Jaye, on Wonderfalls. A short-lived show, Wonderfalls didn’t get much of a chance to dazzle us with the lead character. But I still love her anyway. She’s the sort of person often deemed a “failure,” the person who comes back to her hometown with a liberal arts degree and casts about restlessly, unable to decide what to do, but that doesn’t define her. As she deals with strange things which go on around her, we watch her character unfold and expand as the boundaries of her reality shift. She still manages to hold on to herself and the people around her, though. I think we would have seen her as a more complex character if the show had aired longer, but I’m including Jaye in this list because she had so much potential, even if a lot of it was never realized.

Readers, are there any female characters on television you loved? I know that I’ve left some off this list, but I wanted to keep it reasonably short…

4 Replies to “Excellent Ladies of the Small Screen”

  1. Do you follow the Season 8 Buffy comic at all? I ask in particular because an issue came out Dec 23rd that focuses soley on Willow and what happens with her between tv season 7 and comic season 8. Just a heads up, you may enjoy it, or at the least find it worthy of discussion. I personally love the depiction of the goddesses – you’ll know exactly what I mean if/when you see it. I literally gasped in awe when I turned to that page! Happy reading.

  2. JCT: I have the omnibus for the first season, and I admit I haven’t gotten through it yet, but now I think I need to dig it out…

    Bailey and Montenegro were the first people that jumped to my mind when I read this. I love that Angela’s sexuality is touched upon, but not ever focused on as if it were a big deal, you see it, she talks about it, and the story moves on. Like it is life in motion. Her character is so well written… And Bailey…this is going to sound weird, but one thing I love about Bailey is that she can break down emotionally, and that is OK, and she can still command respect of all her peers and colleagues, even the men, especially the Chief.

    There was a good stint on Angel where I was in love with the way they had written Cordelia. When I had gone back and watched Buffy and saw how she had grown over the course of the seven seasons there and through the first three seasons on AtS (until the train wreck that was S4), she was one of my favorite characters that Whedon had ever created. She grew in depth and believability to me, on a personal level. She went from damsel in distress to confidant and peer. It’s hard to explain clearly right now, so I will cease in my attempt.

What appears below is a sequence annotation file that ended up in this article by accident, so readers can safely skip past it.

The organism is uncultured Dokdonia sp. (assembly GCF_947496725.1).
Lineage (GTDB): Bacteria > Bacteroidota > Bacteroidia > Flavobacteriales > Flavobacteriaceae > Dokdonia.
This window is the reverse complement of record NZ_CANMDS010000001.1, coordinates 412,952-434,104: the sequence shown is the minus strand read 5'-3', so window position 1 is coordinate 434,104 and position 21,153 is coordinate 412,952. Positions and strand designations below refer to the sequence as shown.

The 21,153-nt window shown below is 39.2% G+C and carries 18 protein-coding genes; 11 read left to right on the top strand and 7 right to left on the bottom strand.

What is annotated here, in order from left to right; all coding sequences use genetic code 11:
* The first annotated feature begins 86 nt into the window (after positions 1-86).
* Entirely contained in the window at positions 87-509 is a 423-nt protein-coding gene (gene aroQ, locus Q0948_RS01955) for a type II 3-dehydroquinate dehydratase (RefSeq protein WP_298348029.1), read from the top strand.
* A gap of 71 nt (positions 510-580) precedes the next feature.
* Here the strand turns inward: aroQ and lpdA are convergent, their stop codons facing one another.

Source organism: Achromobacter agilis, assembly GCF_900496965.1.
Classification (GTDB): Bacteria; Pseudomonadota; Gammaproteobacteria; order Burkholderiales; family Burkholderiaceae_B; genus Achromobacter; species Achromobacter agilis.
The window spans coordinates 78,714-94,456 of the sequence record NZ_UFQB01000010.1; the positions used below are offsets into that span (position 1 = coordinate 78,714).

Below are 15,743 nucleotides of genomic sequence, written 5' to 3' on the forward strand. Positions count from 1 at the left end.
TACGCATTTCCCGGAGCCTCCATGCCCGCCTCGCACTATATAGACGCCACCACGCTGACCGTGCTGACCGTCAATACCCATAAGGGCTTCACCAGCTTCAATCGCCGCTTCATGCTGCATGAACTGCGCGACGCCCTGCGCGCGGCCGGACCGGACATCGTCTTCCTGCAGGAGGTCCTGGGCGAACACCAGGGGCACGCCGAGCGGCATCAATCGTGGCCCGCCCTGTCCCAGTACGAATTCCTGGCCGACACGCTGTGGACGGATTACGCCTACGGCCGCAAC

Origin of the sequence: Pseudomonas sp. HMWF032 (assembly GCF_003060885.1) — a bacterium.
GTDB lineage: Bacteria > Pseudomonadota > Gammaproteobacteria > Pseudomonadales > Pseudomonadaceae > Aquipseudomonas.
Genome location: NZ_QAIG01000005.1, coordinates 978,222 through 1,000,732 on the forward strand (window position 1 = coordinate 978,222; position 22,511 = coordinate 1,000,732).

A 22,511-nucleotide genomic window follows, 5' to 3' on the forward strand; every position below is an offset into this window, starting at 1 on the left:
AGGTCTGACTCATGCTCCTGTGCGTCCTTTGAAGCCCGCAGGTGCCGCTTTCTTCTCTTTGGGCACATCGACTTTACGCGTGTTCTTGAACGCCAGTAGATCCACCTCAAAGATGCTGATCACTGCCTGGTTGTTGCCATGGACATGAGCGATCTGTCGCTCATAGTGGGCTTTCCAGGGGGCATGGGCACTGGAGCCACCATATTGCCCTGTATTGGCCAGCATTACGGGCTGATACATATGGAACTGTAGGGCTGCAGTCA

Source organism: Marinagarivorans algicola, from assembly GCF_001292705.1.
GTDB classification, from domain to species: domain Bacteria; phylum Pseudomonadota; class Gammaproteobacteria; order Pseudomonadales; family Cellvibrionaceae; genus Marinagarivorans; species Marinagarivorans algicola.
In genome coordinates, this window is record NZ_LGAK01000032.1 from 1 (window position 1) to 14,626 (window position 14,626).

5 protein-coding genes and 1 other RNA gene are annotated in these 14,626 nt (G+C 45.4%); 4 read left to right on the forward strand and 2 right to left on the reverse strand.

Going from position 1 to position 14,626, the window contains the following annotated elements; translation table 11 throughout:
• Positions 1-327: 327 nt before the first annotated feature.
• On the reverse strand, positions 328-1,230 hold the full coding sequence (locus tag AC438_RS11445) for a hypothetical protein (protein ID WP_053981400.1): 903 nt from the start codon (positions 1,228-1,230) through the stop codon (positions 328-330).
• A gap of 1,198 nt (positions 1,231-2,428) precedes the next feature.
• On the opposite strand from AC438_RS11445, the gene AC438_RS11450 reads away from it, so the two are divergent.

3. I was about to get all excited about how I just got all into Veronica Mars and she was totally going to be on my list, and then I realized that that’s the whole point, just how small the pool is.

    I don’t know that like any of the female characters on Mad Men, as in wanting to be their friends, but the show does a great job of deconstructing a lot of the female archetypes because it has to, in order to stay true to its honest portrayal of the sixties, and I love that I get to understand these characters and not particularly like them. I especially enjoy the relationship between Peggy and Joan – they don’t understand each other enough to like or dislike each other, really, but they respect each other, and I love to see women having that option, you know? And Betty Draper is a great character for me, even if she’s a lot closer to the trope of the Loving Mom – both the audience and Don have to learn that you can’t put someone in that box and expect not to have any complications. I never enjoy her scenes, because depressed women are too hard for me to watch, but I love that they are there and I think the character is unbelievably important to the show.

    C.J. Cregg! I have to show the C.J. love. She might be the first, or one of the first in political fiction, fictional female characters based on real women in a position other than First Lady. And she’s funny, and good at arguing and loves to do it, and aware of how she has to be hypercompetent, and isn’t supergirl who always miraculously escapes sexist expectations but still calls them out when she sees them, and she sticks up for the other ladies, even when she hates them.

  4. Olivia Dunham from Fringe is a current personal favorite. She’s a very subtle character, usually very professional and pratical, but they also show her have an interesting personality with a lot of different facets.
    Aeryn Sun from Farscape is probably one of my all time favorties though. She’s completely well rounded, emotional, tough, complicated, funny…I could go on but it wouldn’t be very coherent I suspect.